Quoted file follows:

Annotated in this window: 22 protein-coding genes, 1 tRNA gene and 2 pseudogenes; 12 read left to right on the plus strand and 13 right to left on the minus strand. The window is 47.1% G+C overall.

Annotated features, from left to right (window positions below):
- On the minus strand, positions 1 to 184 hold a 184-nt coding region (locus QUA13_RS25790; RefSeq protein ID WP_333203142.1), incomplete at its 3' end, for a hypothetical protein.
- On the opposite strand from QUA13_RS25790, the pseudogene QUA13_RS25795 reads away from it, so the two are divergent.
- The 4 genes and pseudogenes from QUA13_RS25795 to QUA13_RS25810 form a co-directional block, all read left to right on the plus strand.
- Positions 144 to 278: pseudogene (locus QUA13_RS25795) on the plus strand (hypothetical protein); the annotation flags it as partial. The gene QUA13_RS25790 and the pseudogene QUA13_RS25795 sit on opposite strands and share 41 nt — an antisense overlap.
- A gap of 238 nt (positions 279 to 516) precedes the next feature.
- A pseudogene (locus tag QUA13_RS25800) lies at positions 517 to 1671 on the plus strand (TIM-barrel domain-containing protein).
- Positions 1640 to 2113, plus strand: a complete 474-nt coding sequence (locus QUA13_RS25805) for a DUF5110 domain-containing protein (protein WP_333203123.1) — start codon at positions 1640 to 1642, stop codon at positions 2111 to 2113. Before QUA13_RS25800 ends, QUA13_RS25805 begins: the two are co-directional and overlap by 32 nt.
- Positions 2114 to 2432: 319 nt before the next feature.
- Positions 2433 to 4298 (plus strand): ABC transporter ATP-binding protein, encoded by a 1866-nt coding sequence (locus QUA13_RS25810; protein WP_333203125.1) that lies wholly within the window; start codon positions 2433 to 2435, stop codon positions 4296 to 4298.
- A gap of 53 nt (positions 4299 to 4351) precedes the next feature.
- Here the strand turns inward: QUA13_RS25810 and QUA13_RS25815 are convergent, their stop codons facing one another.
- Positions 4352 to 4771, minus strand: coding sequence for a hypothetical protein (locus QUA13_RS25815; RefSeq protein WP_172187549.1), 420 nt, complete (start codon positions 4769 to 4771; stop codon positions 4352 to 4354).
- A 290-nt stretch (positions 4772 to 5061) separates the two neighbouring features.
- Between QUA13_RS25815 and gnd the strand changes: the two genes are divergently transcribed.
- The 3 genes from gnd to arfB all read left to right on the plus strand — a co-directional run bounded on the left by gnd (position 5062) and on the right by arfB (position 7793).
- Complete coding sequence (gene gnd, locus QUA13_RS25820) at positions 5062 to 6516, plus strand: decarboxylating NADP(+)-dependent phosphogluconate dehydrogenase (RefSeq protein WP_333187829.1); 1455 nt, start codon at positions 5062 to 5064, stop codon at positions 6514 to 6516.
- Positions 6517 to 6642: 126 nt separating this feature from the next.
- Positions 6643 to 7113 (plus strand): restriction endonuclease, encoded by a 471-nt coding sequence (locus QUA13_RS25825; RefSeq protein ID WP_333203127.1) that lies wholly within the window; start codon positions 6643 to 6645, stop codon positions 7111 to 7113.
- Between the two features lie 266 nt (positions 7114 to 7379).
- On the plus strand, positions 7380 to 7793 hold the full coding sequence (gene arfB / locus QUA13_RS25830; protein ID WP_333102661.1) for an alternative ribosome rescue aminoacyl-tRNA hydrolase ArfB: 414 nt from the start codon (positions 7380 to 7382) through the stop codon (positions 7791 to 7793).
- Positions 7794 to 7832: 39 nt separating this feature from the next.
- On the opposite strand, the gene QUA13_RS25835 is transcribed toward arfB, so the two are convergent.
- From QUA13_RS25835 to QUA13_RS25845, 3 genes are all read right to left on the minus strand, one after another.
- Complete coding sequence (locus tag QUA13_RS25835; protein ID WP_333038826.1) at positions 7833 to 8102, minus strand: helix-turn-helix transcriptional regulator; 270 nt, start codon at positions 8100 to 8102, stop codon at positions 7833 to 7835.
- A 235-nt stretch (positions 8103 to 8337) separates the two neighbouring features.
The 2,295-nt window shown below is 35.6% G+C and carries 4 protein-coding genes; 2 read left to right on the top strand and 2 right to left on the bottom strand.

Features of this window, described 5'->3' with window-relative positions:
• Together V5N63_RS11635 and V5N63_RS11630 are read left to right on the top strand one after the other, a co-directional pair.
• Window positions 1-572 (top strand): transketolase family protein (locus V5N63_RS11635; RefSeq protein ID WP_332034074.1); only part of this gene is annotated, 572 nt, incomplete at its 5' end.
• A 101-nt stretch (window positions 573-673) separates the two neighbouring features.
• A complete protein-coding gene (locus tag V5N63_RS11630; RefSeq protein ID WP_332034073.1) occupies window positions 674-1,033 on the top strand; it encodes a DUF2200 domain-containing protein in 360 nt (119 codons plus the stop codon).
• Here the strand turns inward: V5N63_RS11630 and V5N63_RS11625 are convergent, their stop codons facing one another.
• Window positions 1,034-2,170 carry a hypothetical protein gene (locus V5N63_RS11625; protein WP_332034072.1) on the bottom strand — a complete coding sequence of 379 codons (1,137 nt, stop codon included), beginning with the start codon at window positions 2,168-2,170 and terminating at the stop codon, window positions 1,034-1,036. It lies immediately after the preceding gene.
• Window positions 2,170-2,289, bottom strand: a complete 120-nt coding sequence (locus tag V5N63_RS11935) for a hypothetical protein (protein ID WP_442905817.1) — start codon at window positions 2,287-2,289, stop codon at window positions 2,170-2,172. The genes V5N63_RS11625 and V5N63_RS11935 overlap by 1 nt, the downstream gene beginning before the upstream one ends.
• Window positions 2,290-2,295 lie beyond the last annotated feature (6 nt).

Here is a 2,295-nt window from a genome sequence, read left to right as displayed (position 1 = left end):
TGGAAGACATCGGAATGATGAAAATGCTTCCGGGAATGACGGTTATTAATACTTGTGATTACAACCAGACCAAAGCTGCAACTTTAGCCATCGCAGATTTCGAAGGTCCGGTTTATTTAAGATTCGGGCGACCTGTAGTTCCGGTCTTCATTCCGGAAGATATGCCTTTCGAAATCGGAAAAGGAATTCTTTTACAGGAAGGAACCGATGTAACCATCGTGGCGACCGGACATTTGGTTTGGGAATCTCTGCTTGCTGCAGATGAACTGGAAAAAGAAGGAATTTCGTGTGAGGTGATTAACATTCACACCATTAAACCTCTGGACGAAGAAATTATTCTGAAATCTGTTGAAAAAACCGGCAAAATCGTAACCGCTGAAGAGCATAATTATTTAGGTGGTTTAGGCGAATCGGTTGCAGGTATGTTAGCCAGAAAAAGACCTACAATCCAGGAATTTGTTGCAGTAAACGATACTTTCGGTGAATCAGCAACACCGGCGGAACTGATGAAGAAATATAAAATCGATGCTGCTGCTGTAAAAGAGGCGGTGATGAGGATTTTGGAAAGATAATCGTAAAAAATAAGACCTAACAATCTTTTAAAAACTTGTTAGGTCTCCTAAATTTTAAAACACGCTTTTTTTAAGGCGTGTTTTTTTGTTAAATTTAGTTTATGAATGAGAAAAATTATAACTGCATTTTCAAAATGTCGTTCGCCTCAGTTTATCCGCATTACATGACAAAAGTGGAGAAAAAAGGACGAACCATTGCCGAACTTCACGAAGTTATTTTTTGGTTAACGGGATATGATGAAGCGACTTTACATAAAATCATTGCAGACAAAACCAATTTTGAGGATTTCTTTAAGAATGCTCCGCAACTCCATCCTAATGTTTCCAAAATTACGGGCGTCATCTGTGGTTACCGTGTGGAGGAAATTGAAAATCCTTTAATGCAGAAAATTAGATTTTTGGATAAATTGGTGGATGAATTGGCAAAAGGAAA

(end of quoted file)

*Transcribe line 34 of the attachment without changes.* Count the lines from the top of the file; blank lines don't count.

• Here the strand turns inward: V5N63_RS11630 and V5N63_RS11625 are convergent, their stop codons facing one another.